She even dressed as a canary and suspended herself inside a giant birdcage outside The Old Bailey in July 2020 to protest his potential extradition.

The designer’s death prompted the WikiLeaks founder to issue his first statement since being imprisoned in 2019.

Released by Mrs Assange, it said: “Vivienne was a Dame and a pillar of the anti-establishment. Bold, creative, thoughtful and a good friend. The best of Britain. She will be missed terribly by me and many others.”

Mrs Assange wore a dress designed by Dame Vivienne and her husband Andreas Kronthaler when she married the 51-year-old at the prison in a small ceremony in March.

Stella Moris, partner of WikiLeaks founder Julian Assange, arrives at HMP Belmarsh prison before her wedding to Assange, in London, Britain, March 23, 2022. REUTERS/Peter Nicholls
Stella Assange before her wedding to Julian, in March this year

Mrs Assange said following the death: “Vivienne was a rebel at heart. Julian and I loved her company.

“Her gift to us took our wedding to the next level, so there was a lot of attention, and she just had this incredible talent for visuals and for messaging.”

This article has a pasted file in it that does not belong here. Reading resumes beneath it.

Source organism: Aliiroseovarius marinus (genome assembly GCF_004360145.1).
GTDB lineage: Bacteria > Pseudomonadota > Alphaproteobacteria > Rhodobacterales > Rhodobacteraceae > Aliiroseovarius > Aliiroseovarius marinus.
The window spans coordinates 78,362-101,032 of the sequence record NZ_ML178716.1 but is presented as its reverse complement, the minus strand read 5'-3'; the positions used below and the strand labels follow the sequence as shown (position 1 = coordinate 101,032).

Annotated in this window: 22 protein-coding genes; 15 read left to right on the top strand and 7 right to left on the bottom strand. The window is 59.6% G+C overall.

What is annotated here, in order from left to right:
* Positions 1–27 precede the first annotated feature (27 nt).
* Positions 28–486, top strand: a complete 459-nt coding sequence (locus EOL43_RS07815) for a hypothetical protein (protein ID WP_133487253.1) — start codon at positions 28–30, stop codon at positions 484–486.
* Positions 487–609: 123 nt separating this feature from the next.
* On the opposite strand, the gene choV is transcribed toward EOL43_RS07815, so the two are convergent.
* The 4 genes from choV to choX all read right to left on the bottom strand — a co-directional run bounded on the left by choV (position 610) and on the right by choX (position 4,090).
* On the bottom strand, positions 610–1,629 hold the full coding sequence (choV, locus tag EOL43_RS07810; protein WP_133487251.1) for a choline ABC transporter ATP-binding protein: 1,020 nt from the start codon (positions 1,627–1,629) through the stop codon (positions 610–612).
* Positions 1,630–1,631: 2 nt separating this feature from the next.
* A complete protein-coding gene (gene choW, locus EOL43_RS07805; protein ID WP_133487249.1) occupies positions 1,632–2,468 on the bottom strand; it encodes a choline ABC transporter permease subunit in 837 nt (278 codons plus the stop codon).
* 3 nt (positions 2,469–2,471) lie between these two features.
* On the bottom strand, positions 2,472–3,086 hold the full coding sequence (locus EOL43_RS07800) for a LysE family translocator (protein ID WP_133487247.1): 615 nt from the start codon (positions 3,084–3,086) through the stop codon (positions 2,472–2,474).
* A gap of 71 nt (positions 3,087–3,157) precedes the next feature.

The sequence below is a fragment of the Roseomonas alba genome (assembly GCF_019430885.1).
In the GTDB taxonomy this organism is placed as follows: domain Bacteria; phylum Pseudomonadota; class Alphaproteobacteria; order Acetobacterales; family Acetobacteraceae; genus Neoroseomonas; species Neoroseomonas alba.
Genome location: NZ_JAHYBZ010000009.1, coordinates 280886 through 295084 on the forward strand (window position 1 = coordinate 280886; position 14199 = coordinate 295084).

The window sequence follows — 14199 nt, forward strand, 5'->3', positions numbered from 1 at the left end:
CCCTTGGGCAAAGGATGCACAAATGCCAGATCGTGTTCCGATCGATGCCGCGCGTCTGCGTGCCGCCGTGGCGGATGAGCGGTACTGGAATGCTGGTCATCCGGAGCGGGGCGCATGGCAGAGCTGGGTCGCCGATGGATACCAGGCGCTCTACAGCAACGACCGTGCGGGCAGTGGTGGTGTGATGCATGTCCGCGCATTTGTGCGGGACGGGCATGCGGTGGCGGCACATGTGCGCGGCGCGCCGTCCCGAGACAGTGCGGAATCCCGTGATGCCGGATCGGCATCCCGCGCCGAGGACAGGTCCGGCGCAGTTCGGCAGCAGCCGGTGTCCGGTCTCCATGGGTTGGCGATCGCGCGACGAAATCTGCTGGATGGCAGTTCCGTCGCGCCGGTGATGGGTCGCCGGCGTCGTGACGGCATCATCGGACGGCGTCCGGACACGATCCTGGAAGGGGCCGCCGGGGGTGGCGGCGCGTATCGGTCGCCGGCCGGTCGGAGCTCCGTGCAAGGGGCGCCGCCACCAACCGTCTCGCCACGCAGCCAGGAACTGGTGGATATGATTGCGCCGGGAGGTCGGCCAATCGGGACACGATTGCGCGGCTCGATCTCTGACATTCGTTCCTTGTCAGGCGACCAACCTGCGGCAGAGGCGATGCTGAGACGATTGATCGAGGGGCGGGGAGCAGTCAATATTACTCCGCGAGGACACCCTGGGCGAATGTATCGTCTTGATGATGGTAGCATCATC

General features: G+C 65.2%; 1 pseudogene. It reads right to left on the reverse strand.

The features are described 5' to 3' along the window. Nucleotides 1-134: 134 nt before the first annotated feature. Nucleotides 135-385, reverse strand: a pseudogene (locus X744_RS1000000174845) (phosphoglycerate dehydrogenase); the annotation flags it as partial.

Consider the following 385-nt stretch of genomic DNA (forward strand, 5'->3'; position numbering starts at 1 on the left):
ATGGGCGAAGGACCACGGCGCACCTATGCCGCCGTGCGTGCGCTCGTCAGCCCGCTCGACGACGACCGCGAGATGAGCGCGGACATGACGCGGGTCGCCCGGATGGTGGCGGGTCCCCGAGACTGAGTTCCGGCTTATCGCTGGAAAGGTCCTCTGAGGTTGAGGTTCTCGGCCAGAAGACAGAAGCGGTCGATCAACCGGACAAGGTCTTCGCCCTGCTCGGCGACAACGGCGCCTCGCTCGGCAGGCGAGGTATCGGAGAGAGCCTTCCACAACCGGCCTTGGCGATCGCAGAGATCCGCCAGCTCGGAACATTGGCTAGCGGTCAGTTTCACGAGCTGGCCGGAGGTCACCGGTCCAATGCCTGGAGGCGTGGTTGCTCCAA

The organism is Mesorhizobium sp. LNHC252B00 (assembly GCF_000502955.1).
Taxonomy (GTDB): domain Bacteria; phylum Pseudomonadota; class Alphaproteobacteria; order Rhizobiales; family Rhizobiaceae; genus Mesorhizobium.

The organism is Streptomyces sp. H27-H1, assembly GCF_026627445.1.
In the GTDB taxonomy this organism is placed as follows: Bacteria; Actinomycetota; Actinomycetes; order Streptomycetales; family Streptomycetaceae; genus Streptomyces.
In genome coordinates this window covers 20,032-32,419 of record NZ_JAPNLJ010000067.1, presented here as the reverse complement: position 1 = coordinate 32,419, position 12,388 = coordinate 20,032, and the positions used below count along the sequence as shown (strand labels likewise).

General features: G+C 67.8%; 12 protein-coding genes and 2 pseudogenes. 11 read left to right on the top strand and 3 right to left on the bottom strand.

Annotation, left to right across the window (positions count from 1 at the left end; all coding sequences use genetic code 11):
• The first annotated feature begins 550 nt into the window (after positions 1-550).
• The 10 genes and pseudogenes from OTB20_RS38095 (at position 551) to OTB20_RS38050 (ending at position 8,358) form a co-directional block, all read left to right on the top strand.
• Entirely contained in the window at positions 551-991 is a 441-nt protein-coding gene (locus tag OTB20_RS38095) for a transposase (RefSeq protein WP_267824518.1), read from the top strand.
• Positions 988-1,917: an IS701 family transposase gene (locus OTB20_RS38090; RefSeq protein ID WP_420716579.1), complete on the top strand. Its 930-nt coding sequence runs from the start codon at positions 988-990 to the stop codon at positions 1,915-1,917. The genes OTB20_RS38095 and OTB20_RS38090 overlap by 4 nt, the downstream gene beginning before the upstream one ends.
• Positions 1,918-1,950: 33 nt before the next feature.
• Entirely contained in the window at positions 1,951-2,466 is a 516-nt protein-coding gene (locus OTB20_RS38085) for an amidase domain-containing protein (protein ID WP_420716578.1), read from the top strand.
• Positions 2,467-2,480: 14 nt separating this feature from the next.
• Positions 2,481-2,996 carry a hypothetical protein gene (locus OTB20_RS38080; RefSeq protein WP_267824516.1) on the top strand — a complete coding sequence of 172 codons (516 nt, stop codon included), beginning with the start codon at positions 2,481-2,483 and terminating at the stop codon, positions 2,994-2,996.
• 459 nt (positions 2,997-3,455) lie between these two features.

She added: “Our wonderful friend Vivienne Westwood has left us. A fierce campaigner and a true altruist, she fought to #FreeAssange and for humanity’s future.

“Vivienne, you remain an inspiration. Your greatness will live on.”

Eccentric creations

Dame Vivienne, who was born in Cheshire in 1941, is largely accepted as being responsible for bringing punk and new wave fashion into the mainstream with her eccentric creations.

Her designs were regularly worn by high-profile individuals including Dita Von Teese, who wore a purple Westwood wedding gown to marry Marilyn Manson, and Princess Eugenie, who wore three Westwood designs for various elements of the wedding of the then Prince William and Kate Middleton.

Details of her funeral are not yet known.

Misuse of party drug laughing gas ‘is no joke’, neurologist warns | UK News

Misusing nitrous oxide can lead to life-threatening risks, a leading neurologist has warned, as Britain gears up to celebrate the new year.

The party drug, commonly known as laughing gas, is second to cannabis as the most commonly misused substance among 16 to 24-year-olds in England.

“I think it’s wrong to call it laughing gas because that makes it seem like it’s a joke,” Dr David Nicholl, clinical lead for neurology at Sandwell and West Birmingham NHS Trust, told Sky News.